AllHipHop.com: Sounds like you’re trying to step it up. Who do you have producing on the album?
DJ Smallz: Well of course me, I started getting my hands in a little
bit of production so I’m gonna have a record on there. Last year before
the Ozone Awards I produced a record called “Welcome To The Gunshine
State,” I featured 30 Florida artists on one record it was 15 minutes
AllHipHop.com: Yeah, we had that on the site.
DJ Smallz: Right! We had artists on there like Flo Rida, who has the
number 1 record on iTunes right now, Plies, 2 Pistols, and a bunch of
other hot artists. There’s a lot of talent here in Florida so I’m
looking for a lot of the Florida producers to help me out like the
J.U.S.T.I.C.E. League, The Runners, Kane Beats, Cool & Dre, so
we’re keeping it real heavy with the Florida producers but then we have
DJ Toomp who’s a longtime friend of mine, we have DJ Paul and Juicy J,
Three 6 Mafia’s helping out with the production.
AllHipHop.com: Sounds like you’re doing it big. Now as far as artists, who do you have on the project?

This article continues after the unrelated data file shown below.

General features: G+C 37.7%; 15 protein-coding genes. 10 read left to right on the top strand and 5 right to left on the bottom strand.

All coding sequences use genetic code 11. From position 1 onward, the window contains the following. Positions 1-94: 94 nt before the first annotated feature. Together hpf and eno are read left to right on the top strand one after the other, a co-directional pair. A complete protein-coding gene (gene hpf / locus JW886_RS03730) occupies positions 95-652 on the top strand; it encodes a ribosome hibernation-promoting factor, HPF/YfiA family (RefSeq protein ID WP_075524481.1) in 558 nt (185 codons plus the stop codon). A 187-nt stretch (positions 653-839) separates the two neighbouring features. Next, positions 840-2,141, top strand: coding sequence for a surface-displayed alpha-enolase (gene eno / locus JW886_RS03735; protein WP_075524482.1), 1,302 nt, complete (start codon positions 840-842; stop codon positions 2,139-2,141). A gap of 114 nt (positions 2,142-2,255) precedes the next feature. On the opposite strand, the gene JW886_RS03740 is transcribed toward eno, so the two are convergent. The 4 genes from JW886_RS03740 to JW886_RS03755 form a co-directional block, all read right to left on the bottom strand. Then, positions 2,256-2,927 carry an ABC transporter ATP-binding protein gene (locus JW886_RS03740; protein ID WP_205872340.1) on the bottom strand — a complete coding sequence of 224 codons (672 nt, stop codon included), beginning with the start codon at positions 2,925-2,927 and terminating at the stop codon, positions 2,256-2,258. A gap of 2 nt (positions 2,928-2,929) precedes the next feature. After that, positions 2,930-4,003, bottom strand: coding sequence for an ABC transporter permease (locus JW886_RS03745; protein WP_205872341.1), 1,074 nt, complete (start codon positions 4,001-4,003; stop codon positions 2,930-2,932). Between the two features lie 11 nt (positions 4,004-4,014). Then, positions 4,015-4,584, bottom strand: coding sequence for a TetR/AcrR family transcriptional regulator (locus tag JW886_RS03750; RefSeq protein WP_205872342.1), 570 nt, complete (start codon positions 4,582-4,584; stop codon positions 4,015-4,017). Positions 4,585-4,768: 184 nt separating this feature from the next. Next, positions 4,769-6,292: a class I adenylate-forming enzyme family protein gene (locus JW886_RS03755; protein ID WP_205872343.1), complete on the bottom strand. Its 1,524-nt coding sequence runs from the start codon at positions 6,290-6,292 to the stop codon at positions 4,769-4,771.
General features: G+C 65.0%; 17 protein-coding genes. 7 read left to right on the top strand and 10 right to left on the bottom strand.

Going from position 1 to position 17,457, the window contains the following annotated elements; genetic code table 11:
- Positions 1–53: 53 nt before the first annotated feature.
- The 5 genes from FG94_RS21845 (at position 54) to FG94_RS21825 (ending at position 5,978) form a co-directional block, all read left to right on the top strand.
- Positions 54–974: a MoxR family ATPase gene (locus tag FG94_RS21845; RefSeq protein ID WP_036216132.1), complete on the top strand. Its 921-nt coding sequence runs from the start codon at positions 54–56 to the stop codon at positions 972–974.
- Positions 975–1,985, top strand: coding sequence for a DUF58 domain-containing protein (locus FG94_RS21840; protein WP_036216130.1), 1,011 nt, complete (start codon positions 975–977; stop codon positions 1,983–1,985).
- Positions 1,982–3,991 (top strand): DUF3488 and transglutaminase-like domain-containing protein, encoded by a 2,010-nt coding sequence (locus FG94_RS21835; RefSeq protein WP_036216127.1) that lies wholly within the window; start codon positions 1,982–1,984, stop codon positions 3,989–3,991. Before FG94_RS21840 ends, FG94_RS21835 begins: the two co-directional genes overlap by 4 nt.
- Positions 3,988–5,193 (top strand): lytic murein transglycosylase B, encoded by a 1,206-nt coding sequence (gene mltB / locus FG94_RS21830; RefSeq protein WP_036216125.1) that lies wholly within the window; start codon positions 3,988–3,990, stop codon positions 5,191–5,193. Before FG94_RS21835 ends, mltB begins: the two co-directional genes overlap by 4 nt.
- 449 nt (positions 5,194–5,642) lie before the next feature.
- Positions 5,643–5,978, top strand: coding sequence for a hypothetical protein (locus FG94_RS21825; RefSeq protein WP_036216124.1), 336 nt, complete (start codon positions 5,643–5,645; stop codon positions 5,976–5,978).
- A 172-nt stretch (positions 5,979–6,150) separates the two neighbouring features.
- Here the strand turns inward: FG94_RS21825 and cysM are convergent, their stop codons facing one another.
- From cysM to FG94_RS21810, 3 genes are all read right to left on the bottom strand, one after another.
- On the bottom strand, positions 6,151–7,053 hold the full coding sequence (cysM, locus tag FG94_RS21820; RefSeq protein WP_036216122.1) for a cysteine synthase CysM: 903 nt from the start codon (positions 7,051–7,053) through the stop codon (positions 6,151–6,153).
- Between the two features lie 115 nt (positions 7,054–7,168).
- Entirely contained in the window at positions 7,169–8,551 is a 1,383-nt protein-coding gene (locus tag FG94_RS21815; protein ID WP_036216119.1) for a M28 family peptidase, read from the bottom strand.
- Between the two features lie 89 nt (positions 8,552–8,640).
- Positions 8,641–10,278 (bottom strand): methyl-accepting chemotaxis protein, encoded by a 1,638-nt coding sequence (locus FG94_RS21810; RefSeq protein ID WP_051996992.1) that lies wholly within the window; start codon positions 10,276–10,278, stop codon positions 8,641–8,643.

DJ Smallz: Well I kind of wanna keep that under the ‘wraps’ right
now, but I just wanna say that some of the biggest artists you can
think of all the way down to some of the newer cats, that will be the
future of Southern Hip-Hop, are on it. We got the legends to the new
dogs, I’m mixing up some Southern Smoke sounds and I’m about to do
something totally different.
AllHipHop.com: How long have you been deejaying in the game and how did you get your start?
DJ Smallz: Right now I’m 22 years old, I’ve been deejaying since I
was in middle school and I started deejaying as a hobby, you know house
parties and things like that, it was cool. But then I really wanted to
get into club deejaying when I went to college. I’m a smart dude I
ain’t stupid, I got a scholarship to USF [University of Southern
Florida] but to get into the club was difficult because I was a young
cat. So the thing at that time was to do a demo CD and at that time New
York music was real big. Def Jam, DMX, Jay-Z, Ruff Ryders, in 1998, ’99,
and 2000 was real big so it was hard for me, being from the South, to
get into that New York market. So what I did is what I know, mixed a
lot of Southern records together and that became my demo CD. I passed
it around to a lot of club owners and I gave it away at high schools
and people started to say, “Yo, you can really make a mixtape, this
mixtape thing is big in New York”. So I did my research and noticed DJ
Clue and I looked up to him, I would say he was my role model for doing
AllHipHop.com: That’s a good role model for an up and coming DJ.